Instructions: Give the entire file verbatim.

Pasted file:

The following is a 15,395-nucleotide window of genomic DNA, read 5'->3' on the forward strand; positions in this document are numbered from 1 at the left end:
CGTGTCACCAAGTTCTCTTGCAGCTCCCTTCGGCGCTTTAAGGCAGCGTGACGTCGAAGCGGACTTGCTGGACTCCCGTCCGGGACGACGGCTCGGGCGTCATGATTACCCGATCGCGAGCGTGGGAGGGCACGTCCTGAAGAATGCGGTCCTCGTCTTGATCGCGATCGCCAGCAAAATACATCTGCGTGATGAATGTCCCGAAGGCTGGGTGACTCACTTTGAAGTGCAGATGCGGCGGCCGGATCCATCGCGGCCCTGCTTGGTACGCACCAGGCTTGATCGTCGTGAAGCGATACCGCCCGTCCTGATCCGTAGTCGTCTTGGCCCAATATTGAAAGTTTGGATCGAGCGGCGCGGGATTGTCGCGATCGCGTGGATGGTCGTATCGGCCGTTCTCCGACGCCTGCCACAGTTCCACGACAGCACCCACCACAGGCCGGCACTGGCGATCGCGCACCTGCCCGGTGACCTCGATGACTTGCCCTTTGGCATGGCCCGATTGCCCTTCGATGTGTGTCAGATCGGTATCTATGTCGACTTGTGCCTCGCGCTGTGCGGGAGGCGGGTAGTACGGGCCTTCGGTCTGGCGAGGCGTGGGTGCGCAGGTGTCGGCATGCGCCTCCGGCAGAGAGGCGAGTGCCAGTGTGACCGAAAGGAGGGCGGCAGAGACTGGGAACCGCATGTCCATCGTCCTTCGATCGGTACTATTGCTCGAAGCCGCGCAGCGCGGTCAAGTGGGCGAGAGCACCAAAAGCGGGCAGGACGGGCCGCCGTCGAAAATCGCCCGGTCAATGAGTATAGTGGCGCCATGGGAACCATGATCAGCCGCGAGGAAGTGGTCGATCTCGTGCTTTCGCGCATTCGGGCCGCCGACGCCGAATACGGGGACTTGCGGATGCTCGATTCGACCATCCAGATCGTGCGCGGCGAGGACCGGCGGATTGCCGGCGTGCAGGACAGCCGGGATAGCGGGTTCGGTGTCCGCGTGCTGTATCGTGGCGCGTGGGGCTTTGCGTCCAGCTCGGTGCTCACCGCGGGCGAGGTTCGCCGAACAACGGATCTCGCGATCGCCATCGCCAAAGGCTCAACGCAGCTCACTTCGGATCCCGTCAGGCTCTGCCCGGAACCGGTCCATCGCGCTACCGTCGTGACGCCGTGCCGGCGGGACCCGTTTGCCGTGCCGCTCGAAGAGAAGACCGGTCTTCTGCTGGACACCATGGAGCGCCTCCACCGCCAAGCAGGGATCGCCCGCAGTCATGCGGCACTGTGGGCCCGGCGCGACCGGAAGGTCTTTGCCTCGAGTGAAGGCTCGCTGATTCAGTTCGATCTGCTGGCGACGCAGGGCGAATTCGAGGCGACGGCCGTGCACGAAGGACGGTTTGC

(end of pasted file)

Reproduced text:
The following is a 15,395-nucleotide window of genomic DNA, read 5'->3' on the forward strand; positions in this document are numbered from 1 at the left end:
CGTGTCACCAAGTTCTCTTGCAGCTCCCTTCGGCGCTTTAAGGCAGCGTGACGTCGAAGCGGACTTGCTGGACTCCCGTCCGGGACGACGGCTCGGGCGTCATGATTACCCGATCGCGAGCGTGGGAGGGCACGTCCTGAAGAATGCGGTCCTCGTCTTGATCGCGATCGCCAGCAAAATACATCTGCGTGATGAATGTCCCGAAGGCTGGGTGACTCACTTTGAAGTGCAGATGCGGCGGCCGGATCCATCGCGGCCCTGCTTGGTACGCACCAGGCTTGATCGTCGTGAAGCGATACCGCCCGTCCTGATCCGTAGTCGTCTTGGCCCAATATTGAAAGTTTGGATCGAGCGGCGCGGGATTGTCGCGATCGCGTGGATGGTCGTATCGGCCGTTCTCCGACGCCTGCCACAGTTCCACGACAGCACCCACCACAGGCCGGCACTGGCGATCGCGCACCTGCCCGGTGACCTCGATGACTTGCCCTTTGGCATGGCCCGATTGCCCTTCGATGTGTGTCAGATCGGTATCTATGTCGACTTGTGCCTCGCGCTGTGCGGGAGGCGGGTAGTACGGGCCTTCGGTCTGGCGAGGCGTGGGTGCGCAGGTGTCGGCATGCGCCTCCGGCAGAGAGGCGAGTGCCAGTGTGACCGAAAGGAGGGCGGCAGAGACTGGGAACCGCATGTCCATCGTCCTTCGATCGGTACTATTGCTCGAAGCCGCGCAGCGCGGTCAAGTGGGCGAGAGCACCAAAAGCGGGCAGGACGGGCCGCCGTCGAAAATCGCCCGGTCAATGAGTATAGTGGCGCCATGGGAACCATGATCAGCCGCGAGGAAGTGGTCGATCTCGTGCTTTCGCGCATTCGGGCCGCCGACGCCGAATACGGGGACTTGCGGATGCTCGATTCGACCATCCAGATCGTGCGCGGCGAGGACCGGCGGATTGCCGGCGTGCAGGACAGCCGGGATAGCGGGTTCGGTGTCCGCGTGCTGTATCGTGGCGCGTGGGGCTTTGCGTCCAGCTCGGTGCTCACCGCGGGCGAGGTTCGCCGAACAACGGATCTCGCGATCGCCATCGCCAAAGGCTCAACGCAGCTCACTTCGGATCCCGTCAGGCTCTGCCCGGAACCGGTCCATCGCGCTACCGTCGTGACGCCGTGCCGGCGGGACCCGTTTGCCGTGCCGCTCGAAGAGAAGACCGGTCTTCTGCTGGACACCATGGAGCGCCTCCACCGCCAAGCAGGGATCGCCCGCAGTCATGCGGCACTGTGGGCCCGGCGCGACCGGAAGGTCTTTGCCTCGAGTGAAGGCTCGCTGATTCAGTTCGATCTGCTGGCGACGCAGGGCGAATTCGAGGCGACGGCCGTGCACGAAGGACGGTTTGC